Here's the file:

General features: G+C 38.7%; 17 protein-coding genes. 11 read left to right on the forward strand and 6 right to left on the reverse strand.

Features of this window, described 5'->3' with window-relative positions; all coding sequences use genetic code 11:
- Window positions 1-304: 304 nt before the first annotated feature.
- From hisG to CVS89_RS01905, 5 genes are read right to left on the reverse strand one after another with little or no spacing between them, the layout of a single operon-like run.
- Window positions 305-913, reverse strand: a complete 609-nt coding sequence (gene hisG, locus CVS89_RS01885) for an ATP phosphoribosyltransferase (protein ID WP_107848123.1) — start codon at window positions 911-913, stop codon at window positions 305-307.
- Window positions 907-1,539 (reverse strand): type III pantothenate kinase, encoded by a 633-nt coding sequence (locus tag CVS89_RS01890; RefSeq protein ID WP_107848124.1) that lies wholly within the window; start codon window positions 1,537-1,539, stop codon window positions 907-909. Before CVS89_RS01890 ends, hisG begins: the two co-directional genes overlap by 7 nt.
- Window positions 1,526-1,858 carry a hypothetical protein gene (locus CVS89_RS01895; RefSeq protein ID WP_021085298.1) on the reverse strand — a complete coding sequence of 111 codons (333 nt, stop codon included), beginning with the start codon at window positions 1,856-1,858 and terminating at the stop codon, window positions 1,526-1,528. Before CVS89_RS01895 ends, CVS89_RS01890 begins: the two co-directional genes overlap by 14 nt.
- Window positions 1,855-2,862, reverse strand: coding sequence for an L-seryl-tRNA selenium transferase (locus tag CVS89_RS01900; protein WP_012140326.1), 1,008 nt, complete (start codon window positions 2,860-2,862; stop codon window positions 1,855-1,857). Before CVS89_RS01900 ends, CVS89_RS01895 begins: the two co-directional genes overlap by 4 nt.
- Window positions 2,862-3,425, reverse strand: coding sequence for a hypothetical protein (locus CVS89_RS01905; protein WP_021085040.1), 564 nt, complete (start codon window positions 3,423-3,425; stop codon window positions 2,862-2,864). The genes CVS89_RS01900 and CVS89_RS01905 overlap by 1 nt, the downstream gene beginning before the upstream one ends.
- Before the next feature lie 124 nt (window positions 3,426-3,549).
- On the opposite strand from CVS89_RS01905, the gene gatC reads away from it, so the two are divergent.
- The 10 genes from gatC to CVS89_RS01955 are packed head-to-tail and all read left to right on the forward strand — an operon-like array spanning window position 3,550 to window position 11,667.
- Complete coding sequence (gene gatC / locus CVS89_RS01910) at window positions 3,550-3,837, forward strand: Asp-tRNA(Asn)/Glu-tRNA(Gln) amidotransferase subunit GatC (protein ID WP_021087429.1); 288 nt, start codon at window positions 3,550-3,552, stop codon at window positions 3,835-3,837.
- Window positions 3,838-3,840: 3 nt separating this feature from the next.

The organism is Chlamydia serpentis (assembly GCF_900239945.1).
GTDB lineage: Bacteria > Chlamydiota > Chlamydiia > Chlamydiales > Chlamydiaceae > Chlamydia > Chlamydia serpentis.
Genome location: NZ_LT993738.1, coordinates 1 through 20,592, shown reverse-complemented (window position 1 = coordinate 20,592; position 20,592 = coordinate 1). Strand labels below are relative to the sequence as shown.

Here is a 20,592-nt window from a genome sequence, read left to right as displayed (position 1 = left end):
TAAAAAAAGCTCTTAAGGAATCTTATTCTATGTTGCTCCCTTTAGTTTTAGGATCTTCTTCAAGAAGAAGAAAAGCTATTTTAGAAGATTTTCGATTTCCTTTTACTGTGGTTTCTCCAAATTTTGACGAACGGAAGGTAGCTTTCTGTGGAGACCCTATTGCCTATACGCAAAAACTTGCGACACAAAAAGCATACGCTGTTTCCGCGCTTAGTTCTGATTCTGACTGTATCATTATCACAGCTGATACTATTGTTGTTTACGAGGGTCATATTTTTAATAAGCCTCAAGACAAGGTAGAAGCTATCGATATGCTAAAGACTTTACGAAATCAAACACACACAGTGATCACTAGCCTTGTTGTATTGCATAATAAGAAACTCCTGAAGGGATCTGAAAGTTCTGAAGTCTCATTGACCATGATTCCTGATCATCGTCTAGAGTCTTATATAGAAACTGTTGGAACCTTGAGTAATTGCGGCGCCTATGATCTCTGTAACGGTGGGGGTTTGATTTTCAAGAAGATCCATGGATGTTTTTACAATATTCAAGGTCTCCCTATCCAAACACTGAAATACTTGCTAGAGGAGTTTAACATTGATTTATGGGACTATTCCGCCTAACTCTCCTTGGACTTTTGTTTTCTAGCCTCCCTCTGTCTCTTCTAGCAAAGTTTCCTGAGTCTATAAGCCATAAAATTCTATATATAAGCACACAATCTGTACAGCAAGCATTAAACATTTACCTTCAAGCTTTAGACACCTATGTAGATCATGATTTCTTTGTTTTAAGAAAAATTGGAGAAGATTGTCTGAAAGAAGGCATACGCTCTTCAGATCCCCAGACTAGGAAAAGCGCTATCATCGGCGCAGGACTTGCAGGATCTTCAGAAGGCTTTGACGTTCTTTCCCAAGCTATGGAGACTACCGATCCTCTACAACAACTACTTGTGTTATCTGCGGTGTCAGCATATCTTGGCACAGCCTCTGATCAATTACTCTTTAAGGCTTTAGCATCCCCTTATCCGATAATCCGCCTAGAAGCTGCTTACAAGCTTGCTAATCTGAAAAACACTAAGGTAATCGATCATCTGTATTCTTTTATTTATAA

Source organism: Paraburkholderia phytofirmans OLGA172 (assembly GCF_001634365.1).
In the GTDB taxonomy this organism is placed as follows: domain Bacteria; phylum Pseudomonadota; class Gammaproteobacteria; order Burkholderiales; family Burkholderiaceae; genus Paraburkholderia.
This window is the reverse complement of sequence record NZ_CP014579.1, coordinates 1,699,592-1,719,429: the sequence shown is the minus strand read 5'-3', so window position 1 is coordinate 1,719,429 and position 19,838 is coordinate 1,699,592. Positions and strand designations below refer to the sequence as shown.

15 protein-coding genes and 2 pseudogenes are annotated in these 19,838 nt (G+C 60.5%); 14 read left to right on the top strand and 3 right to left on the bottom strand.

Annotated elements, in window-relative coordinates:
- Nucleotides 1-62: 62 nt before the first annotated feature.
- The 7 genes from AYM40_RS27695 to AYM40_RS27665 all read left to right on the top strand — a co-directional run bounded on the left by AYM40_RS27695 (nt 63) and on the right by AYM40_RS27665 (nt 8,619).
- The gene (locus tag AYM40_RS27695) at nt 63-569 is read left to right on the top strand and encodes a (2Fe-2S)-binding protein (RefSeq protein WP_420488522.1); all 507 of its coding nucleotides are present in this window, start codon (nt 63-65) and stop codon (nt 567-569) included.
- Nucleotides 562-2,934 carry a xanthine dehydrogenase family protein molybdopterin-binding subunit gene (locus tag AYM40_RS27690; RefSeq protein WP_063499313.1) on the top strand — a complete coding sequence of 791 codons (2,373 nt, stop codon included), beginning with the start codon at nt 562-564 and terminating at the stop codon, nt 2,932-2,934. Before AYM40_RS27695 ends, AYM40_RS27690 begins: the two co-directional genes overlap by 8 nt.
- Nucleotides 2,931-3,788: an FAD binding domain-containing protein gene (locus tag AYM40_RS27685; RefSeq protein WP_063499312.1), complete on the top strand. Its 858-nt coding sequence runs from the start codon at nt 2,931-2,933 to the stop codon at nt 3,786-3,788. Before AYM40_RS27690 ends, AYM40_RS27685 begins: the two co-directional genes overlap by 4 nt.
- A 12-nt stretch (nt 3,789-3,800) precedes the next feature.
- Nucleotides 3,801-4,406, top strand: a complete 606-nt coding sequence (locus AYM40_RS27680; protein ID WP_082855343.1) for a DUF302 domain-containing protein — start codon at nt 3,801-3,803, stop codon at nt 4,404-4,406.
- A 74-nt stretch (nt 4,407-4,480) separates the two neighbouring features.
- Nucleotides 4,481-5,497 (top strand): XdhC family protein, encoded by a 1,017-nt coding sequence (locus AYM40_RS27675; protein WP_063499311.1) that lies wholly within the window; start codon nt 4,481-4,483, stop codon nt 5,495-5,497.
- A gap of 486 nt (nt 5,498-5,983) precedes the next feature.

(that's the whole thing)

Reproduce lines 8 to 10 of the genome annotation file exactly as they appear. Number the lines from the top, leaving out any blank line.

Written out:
- Window positions 1,855-2,862, reverse strand: coding sequence for an L-seryl-tRNA selenium transferase (locus tag CVS89_RS01900; protein WP_012140326.1), 1,008 nt, complete (start codon window positions 2,860-2,862; stop codon window positions 1,855-1,857). Before CVS89_RS01900 ends, CVS89_RS01895 begins: the two co-directional genes overlap by 4 nt.
- Window positions 2,862-3,425, reverse strand: coding sequence for a hypothetical protein (locus CVS89_RS01905; protein WP_021085040.1), 564 nt, complete (start codon window positions 3,423-3,425; stop codon window positions 2,862-2,864). The genes CVS89_RS01900 and CVS89_RS01905 overlap by 1 nt, the downstream gene beginning before the upstream one ends.
- Before the next feature lie 124 nt (window positions 3,426-3,549).